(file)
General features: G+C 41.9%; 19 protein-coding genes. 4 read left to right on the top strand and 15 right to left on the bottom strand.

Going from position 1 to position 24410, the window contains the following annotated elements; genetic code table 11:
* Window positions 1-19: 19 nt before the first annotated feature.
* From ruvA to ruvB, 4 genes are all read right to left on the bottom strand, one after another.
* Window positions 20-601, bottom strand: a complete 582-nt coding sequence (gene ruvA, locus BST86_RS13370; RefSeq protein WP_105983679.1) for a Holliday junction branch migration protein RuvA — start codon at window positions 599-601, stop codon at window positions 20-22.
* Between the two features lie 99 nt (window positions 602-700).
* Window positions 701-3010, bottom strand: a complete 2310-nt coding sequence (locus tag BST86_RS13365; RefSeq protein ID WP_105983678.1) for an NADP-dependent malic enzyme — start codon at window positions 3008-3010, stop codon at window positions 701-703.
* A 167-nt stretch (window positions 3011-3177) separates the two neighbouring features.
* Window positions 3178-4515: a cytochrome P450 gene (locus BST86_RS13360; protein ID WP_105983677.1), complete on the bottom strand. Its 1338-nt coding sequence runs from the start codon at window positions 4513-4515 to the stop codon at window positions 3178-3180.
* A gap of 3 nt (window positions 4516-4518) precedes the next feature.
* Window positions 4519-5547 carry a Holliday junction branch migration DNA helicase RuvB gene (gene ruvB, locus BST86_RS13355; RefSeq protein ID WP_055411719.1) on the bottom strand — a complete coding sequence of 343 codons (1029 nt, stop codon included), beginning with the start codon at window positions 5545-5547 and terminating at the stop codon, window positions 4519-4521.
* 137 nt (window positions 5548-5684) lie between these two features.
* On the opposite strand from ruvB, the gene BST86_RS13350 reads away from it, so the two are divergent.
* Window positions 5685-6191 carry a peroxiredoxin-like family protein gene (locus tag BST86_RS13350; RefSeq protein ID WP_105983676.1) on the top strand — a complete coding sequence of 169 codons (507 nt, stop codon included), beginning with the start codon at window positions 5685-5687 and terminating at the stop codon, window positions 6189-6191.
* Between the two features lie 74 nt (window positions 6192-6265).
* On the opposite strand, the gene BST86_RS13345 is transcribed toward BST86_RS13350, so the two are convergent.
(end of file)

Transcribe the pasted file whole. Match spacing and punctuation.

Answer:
General features: G+C 41.9%; 19 protein-coding genes. 4 read left to right on the top strand and 15 right to left on the bottom strand.

Going from position 1 to position 24410, the window contains the following annotated elements; genetic code table 11:
* Window positions 1-19: 19 nt before the first annotated feature.
* From ruvA to ruvB, 4 genes are all read right to left on the bottom strand, one after another.
* Window positions 20-601, bottom strand: a complete 582-nt coding sequence (gene ruvA, locus BST86_RS13370; RefSeq protein WP_105983679.1) for a Holliday junction branch migration protein RuvA — start codon at window positions 599-601, stop codon at window positions 20-22.
* Between the two features lie 99 nt (window positions 602-700).
* Window positions 701-3010, bottom strand: a complete 2310-nt coding sequence (locus tag BST86_RS13365; RefSeq protein ID WP_105983678.1) for an NADP-dependent malic enzyme — start codon at window positions 3008-3010, stop codon at window positions 701-703.
* A 167-nt stretch (window positions 3011-3177) separates the two neighbouring features.
* Window positions 3178-4515: a cytochrome P450 gene (locus BST86_RS13360; protein ID WP_105983677.1), complete on the bottom strand. Its 1338-nt coding sequence runs from the start codon at window positions 4513-4515 to the stop codon at window positions 3178-3180.
* A gap of 3 nt (window positions 4516-4518) precedes the next feature.
* Window positions 4519-5547 carry a Holliday junction branch migration DNA helicase RuvB gene (gene ruvB, locus BST86_RS13355; RefSeq protein ID WP_055411719.1) on the bottom strand — a complete coding sequence of 343 codons (1029 nt, stop codon included), beginning with the start codon at window positions 5545-5547 and terminating at the stop codon, window positions 4519-4521.
* 137 nt (window positions 5548-5684) lie between these two features.
* On the opposite strand from ruvB, the gene BST86_RS13350 reads away from it, so the two are divergent.
* Window positions 5685-6191 carry a peroxiredoxin-like family protein gene (locus tag BST86_RS13350; RefSeq protein ID WP_105983676.1) on the top strand — a complete coding sequence of 169 codons (507 nt, stop codon included), beginning with the start codon at window positions 5685-5687 and terminating at the stop codon, window positions 6189-6191.
* Between the two features lie 74 nt (window positions 6192-6265).
* On the opposite strand, the gene BST86_RS13345 is transcribed toward BST86_RS13350, so the two are convergent.